HAVE YOU EVER THOUGHT OF BECOMING A PROFESSOR?
In today’s dynamic business environment, firms rely heavily on a highly professional sales force to create value and drive revenue by effectively engaging with customers in a consultative fashion. In the wake of stiffer competition and more informed buyers, a superior sales force able to identify and solve customer problems can be a firm’s most important differentiator. This demands better educated and better trained sales personnel. As a result, industry is increasingly looking to universities to supply qualified sales talent in new graduates. An estimated 8 of every 10 marketing majors begin their careers in a sales role and the percentage is high across other business majors as well.
In response, the number of universities offering sales majors, sales minors, sales concentrations, and sales courses has grown dramatically over the last decade and this trend is expected to continue well into the future.
In addition, Sales has taken on an increasingly strategic role within many organizations, giving rise to a need for more research by academic scholars that investigates and provides insight into sales-oriented issues. Sales-related articles regularly appear in top marketing journals, but there is a huge opportunity for more.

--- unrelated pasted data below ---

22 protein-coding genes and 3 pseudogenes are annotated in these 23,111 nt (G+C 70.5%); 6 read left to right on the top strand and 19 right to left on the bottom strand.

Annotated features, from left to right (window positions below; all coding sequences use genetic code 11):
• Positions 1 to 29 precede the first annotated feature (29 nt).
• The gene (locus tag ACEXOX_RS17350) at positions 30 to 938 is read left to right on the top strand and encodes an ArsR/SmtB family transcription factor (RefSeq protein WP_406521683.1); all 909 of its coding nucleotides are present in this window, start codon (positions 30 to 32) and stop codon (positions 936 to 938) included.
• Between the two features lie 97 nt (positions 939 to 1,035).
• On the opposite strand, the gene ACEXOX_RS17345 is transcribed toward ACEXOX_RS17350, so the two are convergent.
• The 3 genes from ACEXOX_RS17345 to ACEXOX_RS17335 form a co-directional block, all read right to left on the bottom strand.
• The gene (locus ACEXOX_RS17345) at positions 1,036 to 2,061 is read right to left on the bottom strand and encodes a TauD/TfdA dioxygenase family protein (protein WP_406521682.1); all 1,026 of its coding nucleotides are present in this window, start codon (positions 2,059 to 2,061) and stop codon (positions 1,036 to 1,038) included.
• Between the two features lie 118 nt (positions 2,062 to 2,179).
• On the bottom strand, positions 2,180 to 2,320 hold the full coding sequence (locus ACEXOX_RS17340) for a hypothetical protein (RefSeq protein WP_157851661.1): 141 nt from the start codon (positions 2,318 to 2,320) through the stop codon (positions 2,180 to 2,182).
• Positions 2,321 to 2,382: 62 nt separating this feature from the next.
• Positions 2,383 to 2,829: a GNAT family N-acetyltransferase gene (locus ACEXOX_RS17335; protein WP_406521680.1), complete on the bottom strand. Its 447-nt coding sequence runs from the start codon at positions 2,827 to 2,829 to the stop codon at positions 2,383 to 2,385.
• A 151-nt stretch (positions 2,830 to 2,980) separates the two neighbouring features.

What all this means is that there is a very strong demand for Ph.D. level college marketing professors with an interest in teaching and researching in the sales domain. Unfortunately, there is a shortage of marketing professors with expertise in Sales. Simply put, demand currently outstrips supply. The field needs to create a reservoir of talent in this growing area.
So, if you have already begun a marketing doctoral program, consider personal selling and sales management as a focal area of research and teaching. Align yourself with this attractive opportunity. If you currently are working outside academia, give some thought as to whether a Ph.D. and career as a college professor makes sense for you. There is an expanding number of universities offering marketing doctoral programs with faculty members willing and able to mentor students interested in Sales (see list below).
Feel free to reach out to the USCA NextGen committee chair Doug Hughes at email@example.com or to any of the contacts below for more information.